Tessa Hadley: “Honor” from The New Yorker, 2/7/2011

This story is from the POV of a woman looking back at her childhood in early-1960’s England. It’s a great portrait of an ethos, of a time when women bore shame and men did not, when children were seen and not heard, when secrets were treasured and truth wasn’t very important – but concealing the truth was.

Stella, the narrator, was at the time of the story an 8-year-old girl who lives with her mom (She is in present time now, in her 50’s). She’s just learned recently that her father is not dead, that he abandoned the family when she was a baby. This was lied about by Mum (Edna) because of course it is shameful to have a man leave you but not shameful to be a widow. I love some of the observations in this piece: “…. so many things that seem quaint now were current and powerful then: shame and secrecy, and the fear that other people would worm themselves into your weaknesses, and that their knowledge of how you had lapsed or failed would eat you away from the inside.”

Grandmother Nana is “continually in the process of clearing out, giving things away, as if she were trying to weigh less and less, as if life itself were a mess that she was gradually getting to the bottom of.” Stella “can remember being flooded with happiness once, alone in Nana’s bedroom” just by feeling alive in the breeze looking at colors and textures. The fact that it was only once tells me she is not a happy child, and the fact that this does not consume her tells me that she did not expect to be a happy child. Today, she’d be bundled off to a child therapist for treatment. I probably would have been to – I was so shy in kindergarten, I walked on tiptoe and whispered when I said anything at all. It never occurred to me I could be happy. Stella and I are about the same age, and we see some things the same (my family was well-off, though the family itself was pretty much a wreck, something I didn’t realize until I was much older as secrets were our strength, too).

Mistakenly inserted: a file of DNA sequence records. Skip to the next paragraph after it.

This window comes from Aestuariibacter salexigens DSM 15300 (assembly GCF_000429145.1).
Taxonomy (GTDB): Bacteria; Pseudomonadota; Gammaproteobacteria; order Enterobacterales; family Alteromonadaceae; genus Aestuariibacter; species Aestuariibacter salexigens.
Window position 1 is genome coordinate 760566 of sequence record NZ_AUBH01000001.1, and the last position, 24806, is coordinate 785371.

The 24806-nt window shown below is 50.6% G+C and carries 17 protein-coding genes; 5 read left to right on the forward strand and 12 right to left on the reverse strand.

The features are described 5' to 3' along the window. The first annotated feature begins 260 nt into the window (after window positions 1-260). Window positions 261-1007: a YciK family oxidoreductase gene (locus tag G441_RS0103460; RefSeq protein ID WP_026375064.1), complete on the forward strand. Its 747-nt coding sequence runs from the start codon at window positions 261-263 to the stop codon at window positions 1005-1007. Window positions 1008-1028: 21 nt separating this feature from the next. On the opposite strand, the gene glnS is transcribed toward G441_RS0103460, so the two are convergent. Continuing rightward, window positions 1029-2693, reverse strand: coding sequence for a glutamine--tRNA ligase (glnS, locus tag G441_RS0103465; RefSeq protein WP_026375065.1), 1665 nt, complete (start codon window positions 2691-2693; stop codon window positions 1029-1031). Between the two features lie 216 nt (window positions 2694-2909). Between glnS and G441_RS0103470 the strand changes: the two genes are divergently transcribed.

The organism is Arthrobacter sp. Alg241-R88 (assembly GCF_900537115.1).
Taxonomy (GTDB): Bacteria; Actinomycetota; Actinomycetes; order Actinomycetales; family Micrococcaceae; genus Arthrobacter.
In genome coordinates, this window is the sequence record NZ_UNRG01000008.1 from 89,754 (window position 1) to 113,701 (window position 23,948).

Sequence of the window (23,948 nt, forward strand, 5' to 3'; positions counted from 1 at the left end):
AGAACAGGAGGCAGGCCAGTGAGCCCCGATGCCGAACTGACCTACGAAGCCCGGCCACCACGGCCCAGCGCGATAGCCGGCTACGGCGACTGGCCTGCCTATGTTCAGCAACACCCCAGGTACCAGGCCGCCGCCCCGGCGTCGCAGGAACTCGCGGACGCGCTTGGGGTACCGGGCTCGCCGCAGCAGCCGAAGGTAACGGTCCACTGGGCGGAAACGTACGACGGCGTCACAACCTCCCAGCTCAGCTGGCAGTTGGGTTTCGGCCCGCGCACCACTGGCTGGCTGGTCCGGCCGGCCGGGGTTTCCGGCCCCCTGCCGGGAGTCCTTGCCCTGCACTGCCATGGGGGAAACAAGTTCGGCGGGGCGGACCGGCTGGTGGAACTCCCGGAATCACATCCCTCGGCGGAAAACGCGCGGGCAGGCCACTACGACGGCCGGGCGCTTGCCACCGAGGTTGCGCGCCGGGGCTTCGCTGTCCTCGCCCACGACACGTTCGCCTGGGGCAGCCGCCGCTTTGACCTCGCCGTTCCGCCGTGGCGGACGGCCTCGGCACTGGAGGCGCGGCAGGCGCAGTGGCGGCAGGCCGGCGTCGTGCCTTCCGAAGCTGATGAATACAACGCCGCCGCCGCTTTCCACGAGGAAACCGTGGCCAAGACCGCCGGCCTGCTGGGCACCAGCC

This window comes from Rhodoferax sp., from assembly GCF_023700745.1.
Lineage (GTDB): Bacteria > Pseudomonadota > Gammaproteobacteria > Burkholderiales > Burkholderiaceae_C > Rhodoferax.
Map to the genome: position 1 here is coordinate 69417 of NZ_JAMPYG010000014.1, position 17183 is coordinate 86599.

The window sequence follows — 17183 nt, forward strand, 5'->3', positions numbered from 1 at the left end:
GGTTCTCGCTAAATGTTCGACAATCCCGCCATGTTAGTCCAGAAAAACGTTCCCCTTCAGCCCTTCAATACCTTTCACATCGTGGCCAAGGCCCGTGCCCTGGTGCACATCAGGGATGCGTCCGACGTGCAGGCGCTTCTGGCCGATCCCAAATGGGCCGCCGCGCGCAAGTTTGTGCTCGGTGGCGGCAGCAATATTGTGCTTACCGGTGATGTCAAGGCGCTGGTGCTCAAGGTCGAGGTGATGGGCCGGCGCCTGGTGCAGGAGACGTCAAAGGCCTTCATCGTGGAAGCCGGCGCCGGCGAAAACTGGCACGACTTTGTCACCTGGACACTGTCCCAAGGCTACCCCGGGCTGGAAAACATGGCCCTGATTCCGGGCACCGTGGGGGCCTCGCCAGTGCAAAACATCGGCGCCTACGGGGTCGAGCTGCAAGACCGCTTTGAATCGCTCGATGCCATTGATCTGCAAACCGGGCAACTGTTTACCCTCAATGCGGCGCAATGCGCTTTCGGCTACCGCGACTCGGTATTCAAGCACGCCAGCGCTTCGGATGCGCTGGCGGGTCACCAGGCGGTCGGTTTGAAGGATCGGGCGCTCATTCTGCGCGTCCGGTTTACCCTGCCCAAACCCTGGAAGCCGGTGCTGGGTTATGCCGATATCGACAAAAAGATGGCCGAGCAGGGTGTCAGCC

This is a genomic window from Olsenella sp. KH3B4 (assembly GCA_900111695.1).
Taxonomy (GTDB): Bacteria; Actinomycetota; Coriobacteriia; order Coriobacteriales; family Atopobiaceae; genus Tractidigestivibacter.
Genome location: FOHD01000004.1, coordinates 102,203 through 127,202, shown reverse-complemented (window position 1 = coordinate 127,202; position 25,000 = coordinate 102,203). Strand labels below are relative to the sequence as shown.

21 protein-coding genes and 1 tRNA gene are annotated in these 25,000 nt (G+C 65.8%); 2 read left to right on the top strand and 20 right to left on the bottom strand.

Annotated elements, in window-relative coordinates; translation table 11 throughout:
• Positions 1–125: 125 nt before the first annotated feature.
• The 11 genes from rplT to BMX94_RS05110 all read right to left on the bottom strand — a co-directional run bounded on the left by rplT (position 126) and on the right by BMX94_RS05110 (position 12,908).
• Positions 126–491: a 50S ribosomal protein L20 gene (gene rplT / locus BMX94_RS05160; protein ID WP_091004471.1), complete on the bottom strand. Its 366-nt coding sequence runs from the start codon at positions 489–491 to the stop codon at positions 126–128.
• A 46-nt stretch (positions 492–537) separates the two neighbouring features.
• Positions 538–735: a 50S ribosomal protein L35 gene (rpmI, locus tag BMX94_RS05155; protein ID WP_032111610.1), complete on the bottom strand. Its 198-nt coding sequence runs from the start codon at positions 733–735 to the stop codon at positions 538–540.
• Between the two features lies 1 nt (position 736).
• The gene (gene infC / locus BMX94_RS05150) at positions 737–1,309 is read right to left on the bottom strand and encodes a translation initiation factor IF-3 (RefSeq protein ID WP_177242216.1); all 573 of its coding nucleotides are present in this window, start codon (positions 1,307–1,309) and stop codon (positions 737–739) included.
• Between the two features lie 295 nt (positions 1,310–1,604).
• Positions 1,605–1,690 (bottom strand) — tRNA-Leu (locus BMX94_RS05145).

Mum does not want to move back with Nana: “I thought of Nana as harmless, lightweight, easy to brush aside…But I knew from my mother’s face that for her the idea of moving back into her old home was a living danger… The only way for her to defend herself against Nana’s bleaching, purging worldview was to defy it: to wear scent and lipstick every day….”. And here Nana pretty much fades from view. It’s too bad, she was an interesting character. I suppose she was just to lend background to Mum, but it felt like she was abandoned by the storyteller.